Book Review – Ace of Spades

Hello hello and welcome or welcome back to my little bookish corner of the internet. Today I’m bringing you my review of the stunning debut Ace of Spades by Faridah Àbíké-Íyímídé. I was absolutely blown away by this hard hitting, powerful, beautiful five star read, to the point it took me a few days to be able to put my thoughts into words.

Trigger warnings: racism, homophobia, sexism, bullying, thoughts of suicidial ideation, mentions of drug use and dealing

When two Niveus Private Academy students, Devon Richards and Chiamaka Adebayo, are selected to be part of the elite school’s senior class prefects, it looks like their year is off to an amazing start. After all, not only does it look great on college applications, but it officially puts each of them in the running for valedictorian, too.

Shortly after the announcement is made, though, someone who goes by Aces begins using anonymous text messages to reveal secrets about the two of them that turn their lives upside down and threaten every aspect of their carefully planned futures.

As Aces shows no sign of stopping, what seemed like a sick prank quickly turns into a dangerous game, with all the cards stacked against them. Can Devon and Chiamaka stop Aces before things become incredibly deadly?

The first thing I think it’s important to acknowledge before I write my review is that I’m reading and reviewing this as a white woman. I have things that hold me back as far as privilege goes being disabled, gay and poor, but I’m white, and I know that gives me far more privilege than a disabled, gay, poor person of colour. Because I’m white, I understand there are things I simply cannot understand, but I do want to do my very best to do so, and I know that reading books like this are only just one thing I can do as an ally.

Ace of Spades is one of the most compelling and cleverly constructed books I have read throughout all my obsessive time reading young adult thrillers. Starting off as what appears to be ‘light’ bullying and slipping into outright criminal behaviour, gradually increasing throughout the pages, it was horrifying to read but so brilliant it was impossible to look away.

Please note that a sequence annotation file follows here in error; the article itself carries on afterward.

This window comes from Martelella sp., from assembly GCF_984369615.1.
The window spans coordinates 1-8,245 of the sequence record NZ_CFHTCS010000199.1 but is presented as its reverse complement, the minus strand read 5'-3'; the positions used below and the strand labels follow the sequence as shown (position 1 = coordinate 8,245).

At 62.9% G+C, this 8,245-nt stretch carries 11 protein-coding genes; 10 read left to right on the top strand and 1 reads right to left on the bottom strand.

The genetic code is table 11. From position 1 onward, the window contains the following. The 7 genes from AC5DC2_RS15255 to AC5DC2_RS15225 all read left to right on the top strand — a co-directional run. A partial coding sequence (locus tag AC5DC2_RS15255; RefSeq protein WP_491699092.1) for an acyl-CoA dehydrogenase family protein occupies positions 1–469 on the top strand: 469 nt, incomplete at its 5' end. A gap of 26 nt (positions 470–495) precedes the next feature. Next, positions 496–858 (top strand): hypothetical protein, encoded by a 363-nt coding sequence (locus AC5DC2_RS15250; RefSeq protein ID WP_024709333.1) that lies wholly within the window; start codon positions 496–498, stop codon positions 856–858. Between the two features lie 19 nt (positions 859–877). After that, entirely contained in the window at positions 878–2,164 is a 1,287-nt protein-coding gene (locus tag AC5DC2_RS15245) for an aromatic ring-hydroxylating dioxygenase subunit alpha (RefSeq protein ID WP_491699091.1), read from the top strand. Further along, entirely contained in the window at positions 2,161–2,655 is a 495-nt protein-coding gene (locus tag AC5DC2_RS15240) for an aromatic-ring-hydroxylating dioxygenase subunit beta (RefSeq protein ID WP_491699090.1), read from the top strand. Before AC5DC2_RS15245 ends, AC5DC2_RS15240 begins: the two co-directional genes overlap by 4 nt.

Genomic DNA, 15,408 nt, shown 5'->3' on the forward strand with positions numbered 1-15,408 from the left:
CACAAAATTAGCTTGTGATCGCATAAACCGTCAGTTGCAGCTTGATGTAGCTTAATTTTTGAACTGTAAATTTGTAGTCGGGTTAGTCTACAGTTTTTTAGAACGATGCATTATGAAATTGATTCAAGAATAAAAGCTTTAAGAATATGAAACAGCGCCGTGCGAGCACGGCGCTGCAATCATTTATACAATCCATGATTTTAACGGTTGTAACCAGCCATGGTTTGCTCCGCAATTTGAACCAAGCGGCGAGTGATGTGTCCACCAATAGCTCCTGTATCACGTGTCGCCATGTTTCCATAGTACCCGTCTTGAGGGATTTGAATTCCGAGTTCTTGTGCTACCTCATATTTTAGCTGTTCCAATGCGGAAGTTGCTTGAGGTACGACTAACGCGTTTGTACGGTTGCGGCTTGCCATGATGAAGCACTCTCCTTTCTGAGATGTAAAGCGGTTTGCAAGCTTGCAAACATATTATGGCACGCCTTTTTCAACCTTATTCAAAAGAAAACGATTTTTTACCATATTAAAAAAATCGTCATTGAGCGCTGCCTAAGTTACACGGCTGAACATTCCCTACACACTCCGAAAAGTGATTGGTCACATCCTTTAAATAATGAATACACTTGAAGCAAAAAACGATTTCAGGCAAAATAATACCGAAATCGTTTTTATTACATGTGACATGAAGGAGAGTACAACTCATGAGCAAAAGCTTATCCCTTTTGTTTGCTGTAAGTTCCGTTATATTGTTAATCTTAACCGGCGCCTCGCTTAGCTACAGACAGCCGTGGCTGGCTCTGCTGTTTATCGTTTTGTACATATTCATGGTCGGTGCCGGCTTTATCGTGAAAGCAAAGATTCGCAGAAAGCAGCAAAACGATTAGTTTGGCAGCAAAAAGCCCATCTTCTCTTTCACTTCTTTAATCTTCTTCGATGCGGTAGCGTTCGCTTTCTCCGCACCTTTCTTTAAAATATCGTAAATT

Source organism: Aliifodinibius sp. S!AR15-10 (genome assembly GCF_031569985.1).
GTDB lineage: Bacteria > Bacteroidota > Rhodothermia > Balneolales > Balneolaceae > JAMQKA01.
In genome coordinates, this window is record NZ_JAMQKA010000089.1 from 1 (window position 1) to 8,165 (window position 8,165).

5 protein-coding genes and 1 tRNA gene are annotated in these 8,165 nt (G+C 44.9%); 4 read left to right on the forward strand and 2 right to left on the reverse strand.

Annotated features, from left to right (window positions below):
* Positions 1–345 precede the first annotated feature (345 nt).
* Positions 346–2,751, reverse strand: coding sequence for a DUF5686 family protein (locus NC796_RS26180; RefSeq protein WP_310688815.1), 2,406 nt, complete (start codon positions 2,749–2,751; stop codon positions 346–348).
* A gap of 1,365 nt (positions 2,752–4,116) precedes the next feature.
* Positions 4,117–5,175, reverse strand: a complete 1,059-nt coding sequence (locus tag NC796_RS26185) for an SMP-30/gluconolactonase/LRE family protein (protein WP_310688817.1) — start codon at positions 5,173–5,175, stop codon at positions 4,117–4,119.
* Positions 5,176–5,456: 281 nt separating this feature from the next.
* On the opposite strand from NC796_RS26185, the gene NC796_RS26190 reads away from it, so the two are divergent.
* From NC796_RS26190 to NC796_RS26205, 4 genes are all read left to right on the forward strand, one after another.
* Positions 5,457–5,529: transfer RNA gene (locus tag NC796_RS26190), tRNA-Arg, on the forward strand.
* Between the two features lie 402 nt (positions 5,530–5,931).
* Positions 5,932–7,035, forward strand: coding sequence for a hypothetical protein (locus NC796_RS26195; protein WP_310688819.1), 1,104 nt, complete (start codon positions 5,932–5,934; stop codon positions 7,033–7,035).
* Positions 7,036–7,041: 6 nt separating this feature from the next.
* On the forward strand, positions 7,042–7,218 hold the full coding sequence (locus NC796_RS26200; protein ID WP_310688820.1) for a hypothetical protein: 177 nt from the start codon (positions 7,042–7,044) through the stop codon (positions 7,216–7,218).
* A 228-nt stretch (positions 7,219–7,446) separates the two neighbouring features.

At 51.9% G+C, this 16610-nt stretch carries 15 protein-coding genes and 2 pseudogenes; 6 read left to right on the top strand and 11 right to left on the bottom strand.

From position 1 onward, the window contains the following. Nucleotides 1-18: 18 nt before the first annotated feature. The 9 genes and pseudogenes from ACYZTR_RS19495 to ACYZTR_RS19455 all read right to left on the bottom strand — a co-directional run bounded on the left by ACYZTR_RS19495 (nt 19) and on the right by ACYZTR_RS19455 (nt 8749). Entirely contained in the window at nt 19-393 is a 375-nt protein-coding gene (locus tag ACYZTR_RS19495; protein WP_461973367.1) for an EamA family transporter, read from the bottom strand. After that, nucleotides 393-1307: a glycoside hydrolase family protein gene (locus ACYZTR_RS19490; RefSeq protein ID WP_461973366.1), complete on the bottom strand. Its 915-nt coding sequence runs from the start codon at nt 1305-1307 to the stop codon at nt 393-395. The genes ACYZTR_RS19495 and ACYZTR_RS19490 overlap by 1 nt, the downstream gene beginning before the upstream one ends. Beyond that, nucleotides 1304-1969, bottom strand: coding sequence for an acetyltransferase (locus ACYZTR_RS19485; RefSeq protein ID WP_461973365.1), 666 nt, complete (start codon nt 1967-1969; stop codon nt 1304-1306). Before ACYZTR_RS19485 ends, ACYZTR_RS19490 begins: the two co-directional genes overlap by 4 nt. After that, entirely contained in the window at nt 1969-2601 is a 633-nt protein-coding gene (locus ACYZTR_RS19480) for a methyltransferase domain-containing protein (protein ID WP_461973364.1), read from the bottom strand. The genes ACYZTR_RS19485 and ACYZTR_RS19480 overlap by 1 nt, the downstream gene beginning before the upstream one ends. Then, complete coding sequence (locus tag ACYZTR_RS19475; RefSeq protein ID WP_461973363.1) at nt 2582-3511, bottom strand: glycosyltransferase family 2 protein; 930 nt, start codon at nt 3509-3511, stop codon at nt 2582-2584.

The characters of Devon and Chiamaka are so well rounded, and jump from the pages. Their interactions change throughout the course of the book and their relationship development – especially Devon’s “God give me strength” attitude with her – gave some light relief at moments that were really tense and difficult. It helped to remind the reader that while Aces was a sinister force they were up against, these were just two teenagers, trying to make sense of what was happening to them and why.

Both characters wonder at points what it is that unites them in Aces relentless attacks, and both think, then hope, then wish to not be correct in what seems like the only thing they have in common: their skin colour. As I was reading, I was sucked along for the ride, hoping beyond hope it went deeper than that, connected to these two teenagers who are just trying to survive high school the only way they can. When it becomes obvious the full extent of what is going on, I audibly gasped outloud. It chilled me to my core.

Faridah Àbíké-Íyímídé has written a beautiful, terrible book about how the world still is. The fact this is a fictional book and yet the plot is so plausibly constructed makes it wonderful and horrendous in equal measure. This will be a book that stays with me a for a long, long time, if it ever leaves me at all.

Along with tackling race discrimination, the book also looks strongly at bullying in general, and how to cope with your sexuality, both when you first start questioning it, and further down the road, when you start talking to your parents, as a teen. Having been on that journey, I wanted to lean in and hold both of their hands as these gay and queer (as the author has described them) teenagers learn how to love themselves for who they are, and not the boxes people have wanted to put them in.

It’s a stunning debut, and I cannot wait for what the author does next.


  1. Wow, that does sound a really powerful read. And I can get hold of a copy! I’m of course fine doing necessary reading about institutional and personal racism but is there a lot of actual physical violence in it? (Something I have trouble with due to cortisol issues; I know I’m privileged in that I can turn away from it).


  2. Totally sold on this! I almost, ALMOST bought it when I saw it on the supermarket shelf a few days ago but I only had my partners bank card with me and I didn’t think he would appreciate me using it to buy a book when I went for food! I really want to get a copy though as it sounds fantastic.


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